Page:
A French author born in 1828, Jules Verne was a pioneer of the science fiction and fantasy genres. In fact, there are many who title him, next to H.G. Wells, as the "Father of Science Fiction," an impeccable name to have as an author. Plus, right behind Disney Productions and Agatha Christie, Jules Verne is the third most translated author of all time.
For those who love to explore black holes and the true nature of space, or if you're a huge fan of Alfred Bester, Verne is your author. With influences ranging from Edgar Allen Poe to Victor Hugo, his books cater more toward the adventurous kind of readers, those who like an astounding journey through both time and space, often experiencing a great many trifles, only for the protagonist to rise up against this mortal threat.
Since his death in 1905, Verne's celebration of science fiction lives on in his massive shelf of self-written novels, each encapsulating an epic part of what the genre entails at its core. Dig deep into the fathoms of the ocean, blast off into the recesses of our galaxy, or traverse the moon; anything is possible when you're reading the best Jules Verne books...
20,000 Leagues Under the Sea
Join Professor Pierre Aronnax as he boards the Nautilus, a massive and sophisticated submarine, and dives deep into an unknown, yet insatiable adventure with Captain Nemo.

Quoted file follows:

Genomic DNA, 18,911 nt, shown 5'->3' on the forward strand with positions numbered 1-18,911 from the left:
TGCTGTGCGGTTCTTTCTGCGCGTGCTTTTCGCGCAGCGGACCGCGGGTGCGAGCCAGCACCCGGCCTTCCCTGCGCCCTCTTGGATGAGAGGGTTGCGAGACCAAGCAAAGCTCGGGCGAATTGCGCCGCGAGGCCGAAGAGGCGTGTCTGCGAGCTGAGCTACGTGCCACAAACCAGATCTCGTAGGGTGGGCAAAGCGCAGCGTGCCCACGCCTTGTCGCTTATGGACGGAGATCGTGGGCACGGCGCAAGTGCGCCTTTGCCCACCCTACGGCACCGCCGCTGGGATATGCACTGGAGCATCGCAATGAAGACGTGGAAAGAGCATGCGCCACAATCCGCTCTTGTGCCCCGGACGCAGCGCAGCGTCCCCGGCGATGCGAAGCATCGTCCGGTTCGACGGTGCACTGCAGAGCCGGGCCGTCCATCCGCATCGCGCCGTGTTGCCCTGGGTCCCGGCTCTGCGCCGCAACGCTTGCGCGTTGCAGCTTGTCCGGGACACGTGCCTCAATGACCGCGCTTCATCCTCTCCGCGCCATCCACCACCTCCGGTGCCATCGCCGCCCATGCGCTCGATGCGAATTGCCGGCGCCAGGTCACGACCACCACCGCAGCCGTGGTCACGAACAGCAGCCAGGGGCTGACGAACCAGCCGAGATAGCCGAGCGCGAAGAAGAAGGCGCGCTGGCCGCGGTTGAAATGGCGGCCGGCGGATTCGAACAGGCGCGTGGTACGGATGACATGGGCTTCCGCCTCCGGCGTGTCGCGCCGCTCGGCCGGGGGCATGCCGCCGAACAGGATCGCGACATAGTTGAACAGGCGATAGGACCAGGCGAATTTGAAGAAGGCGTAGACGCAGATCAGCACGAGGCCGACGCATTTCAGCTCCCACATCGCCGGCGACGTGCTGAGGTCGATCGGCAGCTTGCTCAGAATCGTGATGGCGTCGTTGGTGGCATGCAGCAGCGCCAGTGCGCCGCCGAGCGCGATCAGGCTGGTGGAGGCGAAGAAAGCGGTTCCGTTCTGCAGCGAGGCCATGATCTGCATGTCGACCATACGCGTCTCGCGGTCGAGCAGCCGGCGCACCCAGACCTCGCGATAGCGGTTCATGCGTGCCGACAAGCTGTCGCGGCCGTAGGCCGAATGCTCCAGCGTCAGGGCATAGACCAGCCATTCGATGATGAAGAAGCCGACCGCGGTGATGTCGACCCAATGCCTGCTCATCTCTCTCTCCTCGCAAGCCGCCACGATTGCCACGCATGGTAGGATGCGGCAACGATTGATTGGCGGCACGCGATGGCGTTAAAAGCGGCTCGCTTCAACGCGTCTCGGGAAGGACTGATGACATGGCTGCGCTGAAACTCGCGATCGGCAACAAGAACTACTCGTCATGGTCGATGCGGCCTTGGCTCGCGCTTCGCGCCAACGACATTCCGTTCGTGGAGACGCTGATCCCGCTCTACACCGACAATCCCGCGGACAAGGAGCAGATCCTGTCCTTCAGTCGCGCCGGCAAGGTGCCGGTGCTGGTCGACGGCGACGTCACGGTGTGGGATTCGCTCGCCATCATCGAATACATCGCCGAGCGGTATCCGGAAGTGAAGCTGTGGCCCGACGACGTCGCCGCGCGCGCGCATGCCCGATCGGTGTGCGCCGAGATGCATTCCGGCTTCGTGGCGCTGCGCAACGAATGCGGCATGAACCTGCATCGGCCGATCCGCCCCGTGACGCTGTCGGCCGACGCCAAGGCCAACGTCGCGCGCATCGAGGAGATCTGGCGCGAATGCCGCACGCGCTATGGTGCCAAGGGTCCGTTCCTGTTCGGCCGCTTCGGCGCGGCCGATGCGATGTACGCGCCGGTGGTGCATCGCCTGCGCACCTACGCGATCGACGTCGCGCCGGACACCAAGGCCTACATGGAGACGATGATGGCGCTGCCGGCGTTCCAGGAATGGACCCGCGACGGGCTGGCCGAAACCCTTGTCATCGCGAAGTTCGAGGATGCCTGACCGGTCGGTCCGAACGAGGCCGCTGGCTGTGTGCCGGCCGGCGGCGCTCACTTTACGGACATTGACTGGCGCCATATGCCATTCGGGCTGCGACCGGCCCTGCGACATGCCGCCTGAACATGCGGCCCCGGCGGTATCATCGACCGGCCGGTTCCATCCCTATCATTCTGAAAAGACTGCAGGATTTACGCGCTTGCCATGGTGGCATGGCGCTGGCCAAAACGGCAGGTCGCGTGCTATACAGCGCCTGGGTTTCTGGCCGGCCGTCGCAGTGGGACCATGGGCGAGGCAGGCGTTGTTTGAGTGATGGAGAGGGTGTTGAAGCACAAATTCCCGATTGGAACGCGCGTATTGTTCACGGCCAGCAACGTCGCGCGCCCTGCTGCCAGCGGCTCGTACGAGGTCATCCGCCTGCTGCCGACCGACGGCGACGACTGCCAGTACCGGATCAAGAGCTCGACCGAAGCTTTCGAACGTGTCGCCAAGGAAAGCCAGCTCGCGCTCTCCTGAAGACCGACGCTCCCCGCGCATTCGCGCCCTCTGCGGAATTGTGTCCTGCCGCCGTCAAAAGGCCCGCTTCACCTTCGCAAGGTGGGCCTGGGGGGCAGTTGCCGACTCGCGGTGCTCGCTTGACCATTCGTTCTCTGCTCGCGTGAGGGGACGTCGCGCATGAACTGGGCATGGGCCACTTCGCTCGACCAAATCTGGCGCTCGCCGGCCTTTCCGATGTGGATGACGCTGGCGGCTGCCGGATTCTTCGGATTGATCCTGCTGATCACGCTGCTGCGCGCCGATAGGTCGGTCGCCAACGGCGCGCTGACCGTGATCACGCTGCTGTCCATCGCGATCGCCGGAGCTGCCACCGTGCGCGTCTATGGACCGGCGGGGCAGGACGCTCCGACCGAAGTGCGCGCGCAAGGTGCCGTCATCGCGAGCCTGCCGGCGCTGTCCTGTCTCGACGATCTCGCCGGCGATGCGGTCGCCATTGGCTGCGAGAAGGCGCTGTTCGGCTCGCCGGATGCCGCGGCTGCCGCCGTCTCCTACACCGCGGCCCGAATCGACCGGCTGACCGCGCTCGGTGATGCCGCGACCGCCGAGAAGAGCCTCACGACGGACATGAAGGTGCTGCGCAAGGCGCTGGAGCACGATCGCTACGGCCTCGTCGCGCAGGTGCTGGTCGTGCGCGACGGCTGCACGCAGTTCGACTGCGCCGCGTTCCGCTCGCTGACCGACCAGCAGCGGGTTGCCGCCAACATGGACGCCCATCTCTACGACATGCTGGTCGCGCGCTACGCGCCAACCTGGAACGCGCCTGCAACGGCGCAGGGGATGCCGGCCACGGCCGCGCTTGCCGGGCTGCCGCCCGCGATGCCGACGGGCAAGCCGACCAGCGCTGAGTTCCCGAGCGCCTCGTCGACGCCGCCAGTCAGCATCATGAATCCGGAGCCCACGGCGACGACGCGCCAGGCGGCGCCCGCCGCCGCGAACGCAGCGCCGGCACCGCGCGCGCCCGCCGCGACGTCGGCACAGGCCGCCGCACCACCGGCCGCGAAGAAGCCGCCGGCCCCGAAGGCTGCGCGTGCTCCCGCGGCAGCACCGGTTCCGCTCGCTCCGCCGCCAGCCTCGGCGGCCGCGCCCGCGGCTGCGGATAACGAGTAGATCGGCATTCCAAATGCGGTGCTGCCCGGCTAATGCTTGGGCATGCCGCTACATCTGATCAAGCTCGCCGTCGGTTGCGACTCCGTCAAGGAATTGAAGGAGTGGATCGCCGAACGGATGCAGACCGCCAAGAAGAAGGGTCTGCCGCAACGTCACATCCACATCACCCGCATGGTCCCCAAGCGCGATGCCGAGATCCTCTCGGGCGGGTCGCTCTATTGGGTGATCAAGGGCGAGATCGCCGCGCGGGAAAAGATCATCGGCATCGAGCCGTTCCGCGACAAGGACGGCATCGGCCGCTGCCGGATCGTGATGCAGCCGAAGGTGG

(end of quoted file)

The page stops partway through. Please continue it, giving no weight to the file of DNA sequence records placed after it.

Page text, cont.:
As one of history's most classic epics, and his most acclaimed work ever written, Twenty Thousand Leagues Under the Sea is one of the best Jules Verne books for inciting an imaginative journey that not only digs deep into the ocean, but swells in our hearts for years to come.
The Mysterious Island
If you've ever wanted to ride in a hot air balloon, then this addition to the best Jules Verne books is not for you. The story revolves around five union prisoners who recently escaped from the siege of Richmond by using a hot air balloon.
Of course, the balloon is blown off course and crashes on a remote island, where the five must build a society for themselves as they wait for rescue. The Mysterious Island is the second in a series of Captain Nemo works.
Journey to the Center of the Earth
Third on both this list of the best Jules Verne books and in Extraordinary Voyages series, Journey to the Center of the Earth is another one of this author's classics that will never fail to entertain us.
Professor Liedenbrock attempts to preform one of the most eccentric expedition voyages of the 19th century, a journey down into a remote Icelandic volcano, in order to reach some of our planet's darkest secrets.
Around the World in Eighty Days
Eleventh in the Extraordinary Voyages series, this one is also a from the best Jules Verne books, showcasing his talent in writing superb science fiction novels, in addition to drawing up some of the most spellbinding characters.
Around the World in Eighty Days gives us Philes Fogg as a protagonist, a man who bets his pals £20,000 that he can traverse the planet in 80 days. Think he can do it? Read and see.
From the Earth to the Moon
This rather strange and mysterious book, published in 1865, explains a quest of men to the moon, coincidentally similar to the Apollo 11 space mission that many find borderline irrefutable, making it one of the best Jules Verne books.